Computer Game Design: from the lonely individual to the very heart of society
Over the last 25 years, there has been a huge growth from the simple computer games created by individuals and small independent groups in the early eighties, to a massive commercial computer and video games industry involving many established multinational companies with assets in the film, television, software and telecommunications markets.
During the course of this expansion, digital games have evolved in genre and design to become complex experiential-narrational texts that dramatically alter the way we understand stories and information. Moreover, they have developed from their foundations in single-user arcade and desktop-based entertainment to become, at the contemporary edge of the spectrum, 'pervasive games', that is, mobile multi-user performance events played out on 'maps' that are formed out of the urban environment itself, e.g. Blast Theory's 'Can You See Me Now?' and Simon and Simon's "Stag Hunt".
This enormous technological and creative shift has been accompanied by efforts to use computer gaming to address a much broader spectrum of issues beyond entertainment and art - most notably in applications associated with learning, training and commerce but also for political-propagandistic purposes. In short computer games have moved to the forefront of cultural, as well as technological innovation and now fundamentally affect the way we play, socialise, learn, and even politic (see Obama's use of in-game advertising in Burnout).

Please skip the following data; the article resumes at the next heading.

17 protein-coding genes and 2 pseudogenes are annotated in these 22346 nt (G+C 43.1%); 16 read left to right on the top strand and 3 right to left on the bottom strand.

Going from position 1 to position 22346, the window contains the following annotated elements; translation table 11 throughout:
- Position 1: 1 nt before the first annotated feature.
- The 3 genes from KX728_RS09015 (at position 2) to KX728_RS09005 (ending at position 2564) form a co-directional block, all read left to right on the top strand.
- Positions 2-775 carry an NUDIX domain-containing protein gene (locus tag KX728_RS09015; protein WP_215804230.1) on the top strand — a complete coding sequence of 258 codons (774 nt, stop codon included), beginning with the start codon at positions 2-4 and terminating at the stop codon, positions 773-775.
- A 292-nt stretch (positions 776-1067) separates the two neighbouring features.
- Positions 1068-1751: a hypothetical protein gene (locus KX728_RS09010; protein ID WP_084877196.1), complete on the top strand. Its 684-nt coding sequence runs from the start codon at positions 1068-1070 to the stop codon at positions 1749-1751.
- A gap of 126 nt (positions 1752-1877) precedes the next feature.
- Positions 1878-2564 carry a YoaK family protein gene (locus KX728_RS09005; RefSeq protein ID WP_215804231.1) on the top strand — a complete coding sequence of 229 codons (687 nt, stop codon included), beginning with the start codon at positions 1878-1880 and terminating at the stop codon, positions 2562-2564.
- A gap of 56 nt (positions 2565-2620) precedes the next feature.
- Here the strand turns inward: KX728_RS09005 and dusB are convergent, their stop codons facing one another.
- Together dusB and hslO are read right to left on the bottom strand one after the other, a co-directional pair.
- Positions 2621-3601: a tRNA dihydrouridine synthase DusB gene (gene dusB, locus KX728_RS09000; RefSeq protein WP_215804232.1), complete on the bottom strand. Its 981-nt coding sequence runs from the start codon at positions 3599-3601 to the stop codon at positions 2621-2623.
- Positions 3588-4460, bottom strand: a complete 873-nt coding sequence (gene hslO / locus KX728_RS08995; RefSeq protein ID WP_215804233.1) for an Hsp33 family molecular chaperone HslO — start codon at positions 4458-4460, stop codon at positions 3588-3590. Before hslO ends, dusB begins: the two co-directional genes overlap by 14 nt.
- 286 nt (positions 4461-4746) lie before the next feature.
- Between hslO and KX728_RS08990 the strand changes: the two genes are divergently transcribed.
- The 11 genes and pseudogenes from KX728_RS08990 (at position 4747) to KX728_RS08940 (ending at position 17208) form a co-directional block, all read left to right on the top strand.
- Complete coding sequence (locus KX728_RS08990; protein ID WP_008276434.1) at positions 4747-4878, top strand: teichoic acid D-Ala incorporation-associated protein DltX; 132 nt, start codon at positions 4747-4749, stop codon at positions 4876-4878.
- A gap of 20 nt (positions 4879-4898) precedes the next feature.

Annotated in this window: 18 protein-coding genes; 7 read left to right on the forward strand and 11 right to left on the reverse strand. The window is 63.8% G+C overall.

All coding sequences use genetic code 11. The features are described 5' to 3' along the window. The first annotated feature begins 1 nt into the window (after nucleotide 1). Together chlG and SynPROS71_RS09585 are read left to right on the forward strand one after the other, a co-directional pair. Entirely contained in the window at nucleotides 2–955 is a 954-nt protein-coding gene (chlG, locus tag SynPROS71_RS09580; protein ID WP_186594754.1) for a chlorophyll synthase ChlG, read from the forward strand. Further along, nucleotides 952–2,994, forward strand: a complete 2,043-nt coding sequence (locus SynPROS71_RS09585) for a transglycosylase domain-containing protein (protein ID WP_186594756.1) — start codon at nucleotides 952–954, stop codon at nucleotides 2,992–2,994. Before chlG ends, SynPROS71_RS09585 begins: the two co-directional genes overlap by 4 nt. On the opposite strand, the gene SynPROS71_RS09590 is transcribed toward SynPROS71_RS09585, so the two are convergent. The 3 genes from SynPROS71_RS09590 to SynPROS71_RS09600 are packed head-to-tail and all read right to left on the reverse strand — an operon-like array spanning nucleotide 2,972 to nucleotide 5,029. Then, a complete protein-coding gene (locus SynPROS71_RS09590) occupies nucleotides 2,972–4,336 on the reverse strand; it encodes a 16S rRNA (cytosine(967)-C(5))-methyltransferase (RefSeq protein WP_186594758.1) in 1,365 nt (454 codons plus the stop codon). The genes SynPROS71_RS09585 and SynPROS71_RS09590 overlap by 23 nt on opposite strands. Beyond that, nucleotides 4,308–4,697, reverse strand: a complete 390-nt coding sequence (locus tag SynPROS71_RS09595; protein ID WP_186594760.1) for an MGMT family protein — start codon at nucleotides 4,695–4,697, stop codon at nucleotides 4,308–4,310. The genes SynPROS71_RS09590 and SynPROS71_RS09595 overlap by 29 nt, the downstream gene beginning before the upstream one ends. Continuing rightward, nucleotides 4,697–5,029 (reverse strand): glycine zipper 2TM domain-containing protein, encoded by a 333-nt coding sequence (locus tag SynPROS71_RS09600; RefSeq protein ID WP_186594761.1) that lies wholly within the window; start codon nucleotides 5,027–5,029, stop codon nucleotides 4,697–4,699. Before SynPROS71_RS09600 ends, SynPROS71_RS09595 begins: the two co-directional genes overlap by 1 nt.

Some of the most important current developments centred around games and internet technology are the growth of social networking sites and MMOs - Massive Multiplayer Online games. These have seen computers move from being the domain of the lonely individual into to the very heart of society. A parallel development - that of user-generated content -has seen the growth of growth of "hobbyist" teams adapting and developing games using commercially available material both as inspiration, source and tool. These advances, coupled with the growth of handheld/mobile gaming, all point to the continued vibrancy of the gaming scene.